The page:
“While much has been inferred in extensor with regards to the Justice Minister, we unreservedly demand that Interior Minister be subjected to the same process as the Justice Minister: dismissed, investigated and prosecuted.
“The action of the interior minister is dishonourable and must be queried for its evil intent. It is time we properly sanitise the system, pick out the bad eggs within it and only then can our country be great again.”
In any case, according to observers, the Maina issue is likely to be a litmus case for the Buhari administration.
a former minister of education, said that the controversy surrounding the reinstatement of Maina to the civil service would be the most lethal blow to the Buhari-led administration’s fight against corruption.
In a series of tweets, Ezekwesili described the Mainagate as a scandal too many for Buhari.
She wrote: “There is no redeeming prospect in the colossal mess made by the officials of the federal government in the MainaGate. But at least start with a full disclosure.
“MainaGate is the most lethal blow yet to a struggling anti-corruption agenda that had the Economic and Financial Crimes Commission increasingly isolated by the AGF.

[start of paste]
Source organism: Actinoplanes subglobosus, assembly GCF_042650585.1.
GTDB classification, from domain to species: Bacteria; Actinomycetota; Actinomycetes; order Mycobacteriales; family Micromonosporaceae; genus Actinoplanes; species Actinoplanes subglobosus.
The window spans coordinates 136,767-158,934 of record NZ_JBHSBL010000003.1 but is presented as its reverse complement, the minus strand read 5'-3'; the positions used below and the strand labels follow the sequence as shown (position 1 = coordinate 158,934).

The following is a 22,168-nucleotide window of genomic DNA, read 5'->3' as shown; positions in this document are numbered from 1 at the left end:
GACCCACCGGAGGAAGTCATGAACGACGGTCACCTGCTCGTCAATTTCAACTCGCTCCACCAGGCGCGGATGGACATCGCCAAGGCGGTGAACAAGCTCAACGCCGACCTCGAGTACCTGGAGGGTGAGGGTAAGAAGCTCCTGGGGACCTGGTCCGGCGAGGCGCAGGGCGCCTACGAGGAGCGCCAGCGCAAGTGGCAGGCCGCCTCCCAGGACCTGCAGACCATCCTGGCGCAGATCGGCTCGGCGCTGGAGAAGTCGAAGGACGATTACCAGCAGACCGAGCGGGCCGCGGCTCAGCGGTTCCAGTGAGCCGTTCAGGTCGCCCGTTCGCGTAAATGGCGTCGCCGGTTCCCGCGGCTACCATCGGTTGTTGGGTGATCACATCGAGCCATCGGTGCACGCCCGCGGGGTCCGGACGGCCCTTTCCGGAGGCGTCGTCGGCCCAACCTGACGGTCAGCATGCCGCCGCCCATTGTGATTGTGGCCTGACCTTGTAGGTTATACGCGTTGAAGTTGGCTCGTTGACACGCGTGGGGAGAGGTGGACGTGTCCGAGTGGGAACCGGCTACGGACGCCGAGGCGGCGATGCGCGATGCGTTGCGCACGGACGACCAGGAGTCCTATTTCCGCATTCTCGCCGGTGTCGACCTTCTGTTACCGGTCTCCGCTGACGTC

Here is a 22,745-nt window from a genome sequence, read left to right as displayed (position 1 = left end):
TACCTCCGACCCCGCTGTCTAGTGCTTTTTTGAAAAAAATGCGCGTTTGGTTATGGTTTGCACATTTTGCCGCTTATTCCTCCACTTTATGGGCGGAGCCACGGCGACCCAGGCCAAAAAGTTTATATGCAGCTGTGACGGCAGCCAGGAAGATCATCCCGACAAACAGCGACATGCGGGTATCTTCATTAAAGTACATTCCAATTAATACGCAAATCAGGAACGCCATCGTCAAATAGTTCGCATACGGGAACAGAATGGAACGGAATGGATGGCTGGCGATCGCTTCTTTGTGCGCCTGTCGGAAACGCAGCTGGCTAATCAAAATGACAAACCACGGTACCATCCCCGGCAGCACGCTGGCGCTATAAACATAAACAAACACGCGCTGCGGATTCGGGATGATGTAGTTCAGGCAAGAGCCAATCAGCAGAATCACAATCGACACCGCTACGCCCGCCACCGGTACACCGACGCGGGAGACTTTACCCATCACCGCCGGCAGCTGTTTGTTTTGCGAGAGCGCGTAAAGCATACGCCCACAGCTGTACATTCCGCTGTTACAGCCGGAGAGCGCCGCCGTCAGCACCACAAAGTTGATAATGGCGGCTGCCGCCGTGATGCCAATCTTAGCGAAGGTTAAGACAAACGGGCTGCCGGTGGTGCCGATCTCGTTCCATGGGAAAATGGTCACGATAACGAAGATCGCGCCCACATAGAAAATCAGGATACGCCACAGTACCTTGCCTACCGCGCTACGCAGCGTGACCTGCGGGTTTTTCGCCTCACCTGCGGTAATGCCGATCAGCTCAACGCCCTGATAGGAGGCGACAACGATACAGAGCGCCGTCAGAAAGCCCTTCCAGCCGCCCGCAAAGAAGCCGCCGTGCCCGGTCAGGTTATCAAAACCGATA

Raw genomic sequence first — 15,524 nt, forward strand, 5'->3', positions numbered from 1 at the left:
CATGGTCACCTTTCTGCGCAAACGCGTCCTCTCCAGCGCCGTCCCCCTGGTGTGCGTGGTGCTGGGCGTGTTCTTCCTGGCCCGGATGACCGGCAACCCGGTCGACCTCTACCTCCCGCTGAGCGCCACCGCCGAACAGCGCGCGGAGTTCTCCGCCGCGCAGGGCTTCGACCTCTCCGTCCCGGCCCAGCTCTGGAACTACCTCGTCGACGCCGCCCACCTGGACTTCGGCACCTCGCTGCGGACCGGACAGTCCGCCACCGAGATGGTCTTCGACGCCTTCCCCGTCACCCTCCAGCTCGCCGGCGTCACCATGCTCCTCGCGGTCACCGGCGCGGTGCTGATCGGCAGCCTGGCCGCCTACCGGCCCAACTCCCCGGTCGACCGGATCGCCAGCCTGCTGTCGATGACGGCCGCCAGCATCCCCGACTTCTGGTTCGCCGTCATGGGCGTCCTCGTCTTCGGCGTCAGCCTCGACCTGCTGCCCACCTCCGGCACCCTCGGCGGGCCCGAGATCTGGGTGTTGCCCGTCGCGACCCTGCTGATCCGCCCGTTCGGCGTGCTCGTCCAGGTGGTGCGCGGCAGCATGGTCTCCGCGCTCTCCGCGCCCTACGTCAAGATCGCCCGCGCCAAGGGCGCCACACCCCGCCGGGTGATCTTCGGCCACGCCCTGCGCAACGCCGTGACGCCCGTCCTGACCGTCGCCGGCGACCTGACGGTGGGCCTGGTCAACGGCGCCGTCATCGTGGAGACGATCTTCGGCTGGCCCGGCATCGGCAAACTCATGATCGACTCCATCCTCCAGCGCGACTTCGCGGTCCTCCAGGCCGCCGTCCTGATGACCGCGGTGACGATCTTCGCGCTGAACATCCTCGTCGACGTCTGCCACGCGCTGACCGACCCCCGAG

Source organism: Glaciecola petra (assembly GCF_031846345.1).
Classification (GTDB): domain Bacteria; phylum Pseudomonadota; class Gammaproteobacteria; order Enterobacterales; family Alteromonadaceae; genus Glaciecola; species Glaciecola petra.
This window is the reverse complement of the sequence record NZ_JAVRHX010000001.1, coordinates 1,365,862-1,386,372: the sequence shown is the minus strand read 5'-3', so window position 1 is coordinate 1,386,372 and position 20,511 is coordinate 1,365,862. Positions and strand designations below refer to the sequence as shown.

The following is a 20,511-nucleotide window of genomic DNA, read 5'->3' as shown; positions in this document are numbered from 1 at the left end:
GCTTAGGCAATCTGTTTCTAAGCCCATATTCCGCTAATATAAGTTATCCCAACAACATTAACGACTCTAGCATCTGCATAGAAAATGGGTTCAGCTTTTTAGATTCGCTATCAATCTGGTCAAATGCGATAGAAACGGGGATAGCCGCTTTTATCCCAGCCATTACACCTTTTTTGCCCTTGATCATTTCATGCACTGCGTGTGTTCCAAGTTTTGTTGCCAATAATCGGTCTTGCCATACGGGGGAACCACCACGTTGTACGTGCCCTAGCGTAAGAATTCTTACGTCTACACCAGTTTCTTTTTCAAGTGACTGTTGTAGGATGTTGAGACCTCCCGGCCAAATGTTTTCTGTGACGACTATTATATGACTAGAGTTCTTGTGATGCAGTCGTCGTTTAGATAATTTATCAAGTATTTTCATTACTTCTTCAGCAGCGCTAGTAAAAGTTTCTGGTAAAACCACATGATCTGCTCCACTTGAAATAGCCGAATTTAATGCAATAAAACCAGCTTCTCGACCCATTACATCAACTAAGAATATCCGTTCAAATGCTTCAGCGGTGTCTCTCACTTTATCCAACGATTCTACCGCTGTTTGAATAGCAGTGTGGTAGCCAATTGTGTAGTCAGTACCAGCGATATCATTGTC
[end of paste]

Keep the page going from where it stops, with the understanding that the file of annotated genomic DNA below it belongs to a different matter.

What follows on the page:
“Something is fundamentally broken in Governance and MainaGate is a mere Symptom. President Muhammadu Buhari’s usual aloofness on such matters won’t work. MainaGate is one scandal too many for President Buhari’s administration. The time has come for the President to own these scandals and act.
“If President Buhari took public confidence-building measure on MainaGate, SGFGate, NIAGate, he may yet revive faith in his Agenda.”
Akin Oyebode, a professor of International Law, in an interview on Wednesday, October 25, said Buhari needed to work hard on the fight against corruption. He warned: “Nigerians are beginning to lose faith in the president. He needs to act fast to regain the confidence Nigerians had in him.